PCMH are new models of care that bring a personalized team approach to the primary care physician's practice by better coordinating and organizing care, especially for patients with chronic conditions. This includes scheduling a patient to see a doctor as soon as a problem develops and employing care managers and health educators to help chronically ill patients receive key tests, take medication, and stay well. Primary care physicians who have adopted this model of care report being more professionally satisfied and achieving superior results.
Patient Protection and Affordable Care Act
This is the official name of the new health care law. President Obama signed this bill into law in 2010. Key parts of the law go into effect in 2014.
Pre-existing health condition
Any condition, illness, or injury for which medical advice or treatment was recommended or received before a person obtains health insurance. Examples include diabetes, heart disease, and cancer. Most health plans, even grandfathered ones, may not deny coverage of or benefits to children under age 19 who have a pre-existing health condition; this extends to adults in 2014. Certain enrollment period limitations apply.
The fee you pay to your insurance company each month to pay your share of your health plan's costs. This is separate from the deductible, copayments and coinsurance amounts you pay when you use your benefits to get care.
Preferred provider organization (PPO)
A type of health plan that allows members to see providers in and out of the network. You pay lower costs when you see network providers. But you can go outside the network and pay more for your services.
Services that help you stay healthy. They may also detect some diseases in the early stages. Flu shots, mammograms and cholesterol tests are examples of preventive services.
Primary care physician (PCP)
The doctor you see for most of your health care needs. HMO plans require you to choose a PCP, who will refer you to a specialist when needed. PPOs do not require that you choose a primary care physician.
Point-of-service plan (POS)
A plan that combines features of an HMO and PPO. You must choose a PCP to oversee your care. You also have the option of paying more to see providers outside the network.
A retroactive cancellation that treats the coverage as void from the time of enrollment or a cancellation that voids benefits previously paid before the cancellation.
A retroactive cancellation that treats the coverage as void from the time of enrollment or a cancellation that voids benefits previously paid before the cancellation
Small Business Health Options Program (SHOP)
A state marketplace where small businesses can shop for health insurance coverage. Also known as "Exchanges" or "Marketplace."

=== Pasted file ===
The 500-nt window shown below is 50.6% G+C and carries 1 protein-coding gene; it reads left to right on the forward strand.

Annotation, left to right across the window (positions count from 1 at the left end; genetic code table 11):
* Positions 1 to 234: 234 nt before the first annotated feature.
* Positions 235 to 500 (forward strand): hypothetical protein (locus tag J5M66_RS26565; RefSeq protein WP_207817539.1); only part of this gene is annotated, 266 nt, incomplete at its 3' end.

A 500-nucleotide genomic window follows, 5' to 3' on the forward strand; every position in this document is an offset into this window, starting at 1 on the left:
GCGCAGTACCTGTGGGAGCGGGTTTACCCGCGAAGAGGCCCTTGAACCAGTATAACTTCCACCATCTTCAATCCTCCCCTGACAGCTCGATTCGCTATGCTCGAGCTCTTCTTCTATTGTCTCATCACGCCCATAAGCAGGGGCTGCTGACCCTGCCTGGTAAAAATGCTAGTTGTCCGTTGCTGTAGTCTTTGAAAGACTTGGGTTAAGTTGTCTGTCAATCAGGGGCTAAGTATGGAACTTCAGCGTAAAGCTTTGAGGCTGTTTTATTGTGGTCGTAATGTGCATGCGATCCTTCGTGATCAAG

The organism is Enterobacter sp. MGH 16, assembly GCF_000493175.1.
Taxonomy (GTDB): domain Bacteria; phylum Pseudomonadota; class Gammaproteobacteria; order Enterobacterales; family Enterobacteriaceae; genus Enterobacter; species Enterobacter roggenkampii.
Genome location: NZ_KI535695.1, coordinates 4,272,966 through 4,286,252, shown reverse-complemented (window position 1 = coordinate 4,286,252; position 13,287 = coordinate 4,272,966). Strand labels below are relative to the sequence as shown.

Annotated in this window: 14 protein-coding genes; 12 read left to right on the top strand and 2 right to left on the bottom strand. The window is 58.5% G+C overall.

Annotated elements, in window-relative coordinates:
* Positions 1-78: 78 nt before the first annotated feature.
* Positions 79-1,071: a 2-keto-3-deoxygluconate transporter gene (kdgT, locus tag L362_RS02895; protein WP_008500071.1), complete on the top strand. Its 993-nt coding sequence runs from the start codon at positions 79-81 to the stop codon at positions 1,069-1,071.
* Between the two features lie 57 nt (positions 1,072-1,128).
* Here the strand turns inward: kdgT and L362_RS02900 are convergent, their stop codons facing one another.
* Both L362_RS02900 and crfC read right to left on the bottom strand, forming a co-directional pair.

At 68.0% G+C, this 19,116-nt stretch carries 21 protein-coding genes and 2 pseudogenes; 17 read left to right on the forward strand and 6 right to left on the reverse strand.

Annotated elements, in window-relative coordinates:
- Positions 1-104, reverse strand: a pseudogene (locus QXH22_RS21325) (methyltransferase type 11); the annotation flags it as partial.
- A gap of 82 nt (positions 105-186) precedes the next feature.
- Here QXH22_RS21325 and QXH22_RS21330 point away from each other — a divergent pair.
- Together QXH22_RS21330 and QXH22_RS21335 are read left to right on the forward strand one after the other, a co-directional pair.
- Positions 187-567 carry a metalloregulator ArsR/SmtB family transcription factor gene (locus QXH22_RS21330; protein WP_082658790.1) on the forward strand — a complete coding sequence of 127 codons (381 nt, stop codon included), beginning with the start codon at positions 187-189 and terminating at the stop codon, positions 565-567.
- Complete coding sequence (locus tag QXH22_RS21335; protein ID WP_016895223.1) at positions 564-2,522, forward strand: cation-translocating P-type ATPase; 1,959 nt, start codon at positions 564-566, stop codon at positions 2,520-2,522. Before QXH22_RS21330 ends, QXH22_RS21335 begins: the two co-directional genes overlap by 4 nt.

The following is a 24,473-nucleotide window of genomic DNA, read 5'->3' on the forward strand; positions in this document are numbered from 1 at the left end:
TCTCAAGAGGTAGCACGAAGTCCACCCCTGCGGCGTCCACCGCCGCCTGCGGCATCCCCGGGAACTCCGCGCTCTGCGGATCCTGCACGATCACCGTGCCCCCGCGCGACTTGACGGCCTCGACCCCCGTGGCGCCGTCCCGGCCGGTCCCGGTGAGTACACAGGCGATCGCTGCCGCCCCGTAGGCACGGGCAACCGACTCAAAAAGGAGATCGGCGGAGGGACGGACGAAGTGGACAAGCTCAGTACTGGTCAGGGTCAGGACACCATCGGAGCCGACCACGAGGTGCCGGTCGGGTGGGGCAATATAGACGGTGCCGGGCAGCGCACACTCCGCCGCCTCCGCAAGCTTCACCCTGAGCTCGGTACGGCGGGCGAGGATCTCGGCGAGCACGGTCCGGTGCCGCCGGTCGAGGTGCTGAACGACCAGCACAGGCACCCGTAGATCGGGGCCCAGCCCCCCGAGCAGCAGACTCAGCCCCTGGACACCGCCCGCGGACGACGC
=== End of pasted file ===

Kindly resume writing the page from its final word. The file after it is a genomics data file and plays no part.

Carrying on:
State-Children’s Health Insurance Program (S-CHIP)
S-CHIPs are state-run programs that provide health insurance to uninsured children and teens who are not eligible for or enrolled in Medical Assistance, and whose families cannot afford private insurance. S-CHIP is administered by licensed private health insurance and regulated by state insurance departments. Independence Blue Cross is one of three health plans licensed to offer CHIP in the five-county Philadelphia region.
CHIP was first signed into law in Pennsylvania by former Governor Robert P. Casey in 1992. Pennsylvania's CHIP program would later serve as the model for the federal government's S-CHIP program, which was signed into law by President Bill Clinton in 1997.
Self-funded plan / Self-insured plan
A health plan under which an employer or group sponsor is financially responsible for paying plan expenses, including claims made by group plan members
Senate Health, Education, Labor, and Pensions (HELP) Committee
The Senate HELP Committee is one of two committees in the Senate, along with three in the House, drafting health care reform legislation this summer. This committee has broad jurisdiction over the operation of our nations health care, schools, employment, and retirement programs.
Single-payer health care
In a single-payer health care system, the government collects money, primarily through tax revenue, and pays all the health care bills for its citizens. Countries with a single-payer system include Canada, the United Kingdom, and Sweden.
Tax credits / Subsidies
Subsidies that will lower the costs of health care for many people based on their income level. Some people may be eligible for health plans with $0 or low-cost premiums. Others will be eligible for tax credits that help lower their monthly premiums and also give them a break on their out-of-pocket health care costs (a deductible, copayments, and coinsurance amounts).
There are currently 46 million Americans who do not have health insurance. In addition to those who can't afford health care, millions more are "underinsured" and struggle to pay medical bills or go without needed care because of cost. Covering the uninsured is one of the key objectives of health care reform.